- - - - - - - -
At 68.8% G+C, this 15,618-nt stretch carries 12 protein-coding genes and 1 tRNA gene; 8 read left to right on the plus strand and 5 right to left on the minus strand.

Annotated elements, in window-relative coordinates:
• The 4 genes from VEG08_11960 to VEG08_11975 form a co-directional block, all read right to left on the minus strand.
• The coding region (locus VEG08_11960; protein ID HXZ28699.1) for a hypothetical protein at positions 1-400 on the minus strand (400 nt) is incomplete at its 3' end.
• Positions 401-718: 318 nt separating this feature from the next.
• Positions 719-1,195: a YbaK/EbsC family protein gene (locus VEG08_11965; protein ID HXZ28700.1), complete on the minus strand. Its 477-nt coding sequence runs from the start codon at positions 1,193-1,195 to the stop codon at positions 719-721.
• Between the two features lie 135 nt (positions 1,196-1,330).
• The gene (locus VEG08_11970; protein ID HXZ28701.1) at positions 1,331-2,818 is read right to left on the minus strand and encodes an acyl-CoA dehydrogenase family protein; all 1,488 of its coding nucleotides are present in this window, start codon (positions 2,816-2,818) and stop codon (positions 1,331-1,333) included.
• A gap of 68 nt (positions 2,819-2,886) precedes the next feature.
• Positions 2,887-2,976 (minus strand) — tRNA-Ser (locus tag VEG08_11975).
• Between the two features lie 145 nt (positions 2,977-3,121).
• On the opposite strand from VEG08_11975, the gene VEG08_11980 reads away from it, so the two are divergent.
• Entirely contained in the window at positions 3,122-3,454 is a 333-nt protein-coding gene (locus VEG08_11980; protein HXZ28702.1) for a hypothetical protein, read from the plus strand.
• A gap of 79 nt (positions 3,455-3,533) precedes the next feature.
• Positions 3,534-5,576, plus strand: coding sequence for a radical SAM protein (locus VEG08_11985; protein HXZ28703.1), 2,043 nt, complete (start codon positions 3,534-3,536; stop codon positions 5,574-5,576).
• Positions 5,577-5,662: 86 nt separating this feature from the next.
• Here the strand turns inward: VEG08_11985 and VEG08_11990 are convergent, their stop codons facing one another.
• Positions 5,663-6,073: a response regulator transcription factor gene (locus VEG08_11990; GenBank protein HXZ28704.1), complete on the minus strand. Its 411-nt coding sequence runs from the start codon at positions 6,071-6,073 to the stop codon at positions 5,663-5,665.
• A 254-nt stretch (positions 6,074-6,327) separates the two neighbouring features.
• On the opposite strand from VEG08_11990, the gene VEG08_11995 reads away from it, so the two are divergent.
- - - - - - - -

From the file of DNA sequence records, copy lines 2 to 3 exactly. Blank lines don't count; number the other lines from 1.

Annotated elements, in window-relative coordinates:
• The 4 genes from VEG08_11960 to VEG08_11975 form a co-directional block, all read right to left on the minus strand.